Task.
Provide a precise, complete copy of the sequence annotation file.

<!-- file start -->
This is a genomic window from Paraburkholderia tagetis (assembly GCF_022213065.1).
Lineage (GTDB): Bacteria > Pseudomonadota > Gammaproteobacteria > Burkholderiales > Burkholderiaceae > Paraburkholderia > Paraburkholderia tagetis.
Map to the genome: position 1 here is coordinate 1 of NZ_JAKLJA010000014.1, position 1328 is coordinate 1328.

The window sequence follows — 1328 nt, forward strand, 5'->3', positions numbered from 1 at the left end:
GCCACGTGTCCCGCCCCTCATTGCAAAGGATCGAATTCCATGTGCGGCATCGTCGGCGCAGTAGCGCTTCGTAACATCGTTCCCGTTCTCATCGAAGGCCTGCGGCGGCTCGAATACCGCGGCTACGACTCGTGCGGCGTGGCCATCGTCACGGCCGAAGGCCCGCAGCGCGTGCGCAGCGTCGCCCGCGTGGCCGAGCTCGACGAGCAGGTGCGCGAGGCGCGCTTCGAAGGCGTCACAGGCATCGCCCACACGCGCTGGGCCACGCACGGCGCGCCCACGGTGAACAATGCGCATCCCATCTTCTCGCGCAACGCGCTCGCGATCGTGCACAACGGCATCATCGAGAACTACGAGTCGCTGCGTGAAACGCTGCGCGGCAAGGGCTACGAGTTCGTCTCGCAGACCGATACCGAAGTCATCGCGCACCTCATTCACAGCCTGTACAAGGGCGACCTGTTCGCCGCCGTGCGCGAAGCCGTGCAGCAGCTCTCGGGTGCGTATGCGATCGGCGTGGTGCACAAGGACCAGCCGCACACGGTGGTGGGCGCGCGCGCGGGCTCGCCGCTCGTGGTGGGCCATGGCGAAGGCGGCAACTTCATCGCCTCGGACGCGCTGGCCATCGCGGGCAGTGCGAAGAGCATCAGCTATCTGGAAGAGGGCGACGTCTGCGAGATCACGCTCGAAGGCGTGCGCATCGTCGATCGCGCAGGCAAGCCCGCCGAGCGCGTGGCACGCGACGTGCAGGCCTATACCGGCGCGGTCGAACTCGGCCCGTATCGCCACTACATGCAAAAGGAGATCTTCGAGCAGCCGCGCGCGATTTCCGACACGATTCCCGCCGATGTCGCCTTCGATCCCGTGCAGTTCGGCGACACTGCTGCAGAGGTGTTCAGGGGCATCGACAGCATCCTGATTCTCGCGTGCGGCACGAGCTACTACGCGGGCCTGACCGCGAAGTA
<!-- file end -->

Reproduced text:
This is a genomic window from Paraburkholderia tagetis (assembly GCF_022213065.1).
Lineage (GTDB): Bacteria > Pseudomonadota > Gammaproteobacteria > Burkholderiales > Burkholderiaceae > Paraburkholderia > Paraburkholderia tagetis.
Map to the genome: position 1 here is coordinate 1 of NZ_JAKLJA010000014.1, position 1328 is coordinate 1328.

The window sequence follows — 1328 nt, forward strand, 5'->3', positions numbered from 1 at the left end:
GCCACGTGTCCCGCCCCTCATTGCAAAGGATCGAATTCCATGTGCGGCATCGTCGGCGCAGTAGCGCTTCGTAACATCGTTCCCGTTCTCATCGAAGGCCTGCGGCGGCTCGAATACCGCGGCTACGACTCGTGCGGCGTGGCCATCGTCACGGCCGAAGGCCCGCAGCGCGTGCGCAGCGTCGCCCGCGTGGCCGAGCTCGACGAGCAGGTGCGCGAGGCGCGCTTCGAAGGCGTCACAGGCATCGCCCACACGCGCTGGGCCACGCACGGCGCGCCCACGGTGAACAATGCGCATCCCATCTTCTCGCGCAACGCGCTCGCGATCGTGCACAACGGCATCATCGAGAACTACGAGTCGCTGCGTGAAACGCTGCGCGGCAAGGGCTACGAGTTCGTCTCGCAGACCGATACCGAAGTCATCGCGCACCTCATTCACAGCCTGTACAAGGGCGACCTGTTCGCCGCCGTGCGCGAAGCCGTGCAGCAGCTCTCGGGTGCGTATGCGATCGGCGTGGTGCACAAGGACCAGCCGCACACGGTGGTGGGCGCGCGCGCGGGCTCGCCGCTCGTGGTGGGCCATGGCGAAGGCGGCAACTTCATCGCCTCGGACGCGCTGGCCATCGCGGGCAGTGCGAAGAGCATCAGCTATCTGGAAGAGGGCGACGTCTGCGAGATCACGCTCGAAGGCGTGCGCATCGTCGATCGCGCAGGCAAGCCCGCCGAGCGCGTGGCACGCGACGTGCAGGCCTATACCGGCGCGGTCGAACTCGGCCCGTATCGCCACTACATGCAAAAGGAGATCTTCGAGCAGCCGCGCGCGATTTCCGACACGATTCCCGCCGATGTCGCCTTCGATCCCGTGCAGTTCGGCGACACTGCTGCAGAGGTGTTCAGGGGCATCGACAGCATCCTGATTCTCGCGTGCGGCACGAGCTACTACGCGGGCCTGACCGCGAAGTA